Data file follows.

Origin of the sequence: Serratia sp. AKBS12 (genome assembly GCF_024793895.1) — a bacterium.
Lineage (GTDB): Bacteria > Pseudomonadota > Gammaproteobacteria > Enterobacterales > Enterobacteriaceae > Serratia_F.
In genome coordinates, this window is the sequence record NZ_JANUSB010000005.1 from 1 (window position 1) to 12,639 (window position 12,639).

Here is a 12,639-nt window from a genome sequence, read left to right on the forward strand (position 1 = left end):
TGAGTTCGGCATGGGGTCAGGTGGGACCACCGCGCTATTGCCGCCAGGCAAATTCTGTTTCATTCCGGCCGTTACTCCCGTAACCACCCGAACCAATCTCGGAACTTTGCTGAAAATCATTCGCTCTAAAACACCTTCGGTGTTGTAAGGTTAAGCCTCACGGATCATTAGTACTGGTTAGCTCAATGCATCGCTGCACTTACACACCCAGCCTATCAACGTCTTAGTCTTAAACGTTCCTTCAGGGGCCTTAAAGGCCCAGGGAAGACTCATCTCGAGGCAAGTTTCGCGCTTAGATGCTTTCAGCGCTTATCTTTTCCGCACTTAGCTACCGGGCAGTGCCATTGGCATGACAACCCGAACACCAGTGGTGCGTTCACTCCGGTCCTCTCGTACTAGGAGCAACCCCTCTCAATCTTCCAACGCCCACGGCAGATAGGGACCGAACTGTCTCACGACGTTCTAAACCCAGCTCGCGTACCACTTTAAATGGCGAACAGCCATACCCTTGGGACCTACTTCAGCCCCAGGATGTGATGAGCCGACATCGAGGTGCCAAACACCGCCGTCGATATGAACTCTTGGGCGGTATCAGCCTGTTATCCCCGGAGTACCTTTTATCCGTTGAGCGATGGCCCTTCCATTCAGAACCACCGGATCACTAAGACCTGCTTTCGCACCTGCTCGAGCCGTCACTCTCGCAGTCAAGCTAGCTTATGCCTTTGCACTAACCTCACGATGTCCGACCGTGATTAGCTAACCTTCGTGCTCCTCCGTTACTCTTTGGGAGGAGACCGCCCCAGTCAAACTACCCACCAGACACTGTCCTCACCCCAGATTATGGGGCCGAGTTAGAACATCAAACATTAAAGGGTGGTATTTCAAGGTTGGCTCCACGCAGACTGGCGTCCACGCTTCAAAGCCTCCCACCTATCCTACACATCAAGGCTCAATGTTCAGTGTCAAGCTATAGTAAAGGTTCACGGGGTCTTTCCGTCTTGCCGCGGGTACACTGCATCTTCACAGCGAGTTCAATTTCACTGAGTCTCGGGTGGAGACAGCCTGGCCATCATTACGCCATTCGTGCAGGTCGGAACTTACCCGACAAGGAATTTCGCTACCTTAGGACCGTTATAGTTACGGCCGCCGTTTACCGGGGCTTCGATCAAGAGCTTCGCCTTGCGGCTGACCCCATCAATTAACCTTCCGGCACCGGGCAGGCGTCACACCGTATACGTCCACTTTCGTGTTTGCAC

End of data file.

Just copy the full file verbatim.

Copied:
Origin of the sequence: Serratia sp. AKBS12 (genome assembly GCF_024793895.1) — a bacterium.
Lineage (GTDB): Bacteria > Pseudomonadota > Gammaproteobacteria > Enterobacterales > Enterobacteriaceae > Serratia_F.
In genome coordinates, this window is the sequence record NZ_JANUSB010000005.1 from 1 (window position 1) to 12,639 (window position 12,639).

Here is a 12,639-nt window from a genome sequence, read left to right on the forward strand (position 1 = left end):
TGAGTTCGGCATGGGGTCAGGTGGGACCACCGCGCTATTGCCGCCAGGCAAATTCTGTTTCATTCCGGCCGTTACTCCCGTAACCACCCGAACCAATCTCGGAACTTTGCTGAAAATCATTCGCTCTAAAACACCTTCGGTGTTGTAAGGTTAAGCCTCACGGATCATTAGTACTGGTTAGCTCAATGCATCGCTGCACTTACACACCCAGCCTATCAACGTCTTAGTCTTAAACGTTCCTTCAGGGGCCTTAAAGGCCCAGGGAAGACTCATCTCGAGGCAAGTTTCGCGCTTAGATGCTTTCAGCGCTTATCTTTTCCGCACTTAGCTACCGGGCAGTGCCATTGGCATGACAACCCGAACACCAGTGGTGCGTTCACTCCGGTCCTCTCGTACTAGGAGCAACCCCTCTCAATCTTCCAACGCCCACGGCAGATAGGGACCGAACTGTCTCACGACGTTCTAAACCCAGCTCGCGTACCACTTTAAATGGCGAACAGCCATACCCTTGGGACCTACTTCAGCCCCAGGATGTGATGAGCCGACATCGAGGTGCCAAACACCGCCGTCGATATGAACTCTTGGGCGGTATCAGCCTGTTATCCCCGGAGTACCTTTTATCCGTTGAGCGATGGCCCTTCCATTCAGAACCACCGGATCACTAAGACCTGCTTTCGCACCTGCTCGAGCCGTCACTCTCGCAGTCAAGCTAGCTTATGCCTTTGCACTAACCTCACGATGTCCGACCGTGATTAGCTAACCTTCGTGCTCCTCCGTTACTCTTTGGGAGGAGACCGCCCCAGTCAAACTACCCACCAGACACTGTCCTCACCCCAGATTATGGGGCCGAGTTAGAACATCAAACATTAAAGGGTGGTATTTCAAGGTTGGCTCCACGCAGACTGGCGTCCACGCTTCAAAGCCTCCCACCTATCCTACACATCAAGGCTCAATGTTCAGTGTCAAGCTATAGTAAAGGTTCACGGGGTCTTTCCGTCTTGCCGCGGGTACACTGCATCTTCACAGCGAGTTCAATTTCACTGAGTCTCGGGTGGAGACAGCCTGGCCATCATTACGCCATTCGTGCAGGTCGGAACTTACCCGACAAGGAATTTCGCTACCTTAGGACCGTTATAGTTACGGCCGCCGTTTACCGGGGCTTCGATCAAGAGCTTCGCCTTGCGGCTGACCCCATCAATTAACCTTCCGGCACCGGGCAGGCGTCACACCGTATACGTCCACTTTCGTGTTTGCAC